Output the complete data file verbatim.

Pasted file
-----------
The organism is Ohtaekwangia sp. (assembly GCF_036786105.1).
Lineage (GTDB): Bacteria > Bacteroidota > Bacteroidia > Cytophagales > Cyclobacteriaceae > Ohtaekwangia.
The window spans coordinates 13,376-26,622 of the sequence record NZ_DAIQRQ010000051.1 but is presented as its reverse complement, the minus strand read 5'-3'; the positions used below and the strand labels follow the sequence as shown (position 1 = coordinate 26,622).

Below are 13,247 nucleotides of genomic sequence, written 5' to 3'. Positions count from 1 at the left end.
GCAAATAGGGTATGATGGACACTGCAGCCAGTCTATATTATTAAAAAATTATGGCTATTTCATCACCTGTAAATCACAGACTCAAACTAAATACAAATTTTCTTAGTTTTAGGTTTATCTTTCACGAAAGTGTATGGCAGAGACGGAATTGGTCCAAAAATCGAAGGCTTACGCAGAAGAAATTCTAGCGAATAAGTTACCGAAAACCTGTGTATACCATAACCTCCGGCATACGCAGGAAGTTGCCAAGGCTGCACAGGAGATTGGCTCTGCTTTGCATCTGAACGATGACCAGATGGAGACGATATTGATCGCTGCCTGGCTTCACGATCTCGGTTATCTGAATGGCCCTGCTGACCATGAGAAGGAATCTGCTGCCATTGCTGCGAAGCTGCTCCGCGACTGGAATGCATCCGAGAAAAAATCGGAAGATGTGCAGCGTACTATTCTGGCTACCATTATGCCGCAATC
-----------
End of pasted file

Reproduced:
The organism is Ohtaekwangia sp. (assembly GCF_036786105.1).
Lineage (GTDB): Bacteria > Bacteroidota > Bacteroidia > Cytophagales > Cyclobacteriaceae > Ohtaekwangia.
The window spans coordinates 13,376-26,622 of the sequence record NZ_DAIQRQ010000051.1 but is presented as its reverse complement, the minus strand read 5'-3'; the positions used below and the strand labels follow the sequence as shown (position 1 = coordinate 26,622).

Below are 13,247 nucleotides of genomic sequence, written 5' to 3'. Positions count from 1 at the left end.
GCAAATAGGGTATGATGGACACTGCAGCCAGTCTATATTATTAAAAAATTATGGCTATTTCATCACCTGTAAATCACAGACTCAAACTAAATACAAATTTTCTTAGTTTTAGGTTTATCTTTCACGAAAGTGTATGGCAGAGACGGAATTGGTCCAAAAATCGAAGGCTTACGCAGAAGAAATTCTAGCGAATAAGTTACCGAAAACCTGTGTATACCATAACCTCCGGCATACGCAGGAAGTTGCCAAGGCTGCACAGGAGATTGGCTCTGCTTTGCATCTGAACGATGACCAGATGGAGACGATATTGATCGCTGCCTGGCTTCACGATCTCGGTTATCTGAATGGCCCTGCTGACCATGAGAAGGAATCTGCTGCCATTGCTGCGAAGCTGCTCCGCGACTGGAATGCATCCGAGAAAAAATCGGAAGATGTGCAGCGTACTATTCTGGCTACCATTATGCCGCAATC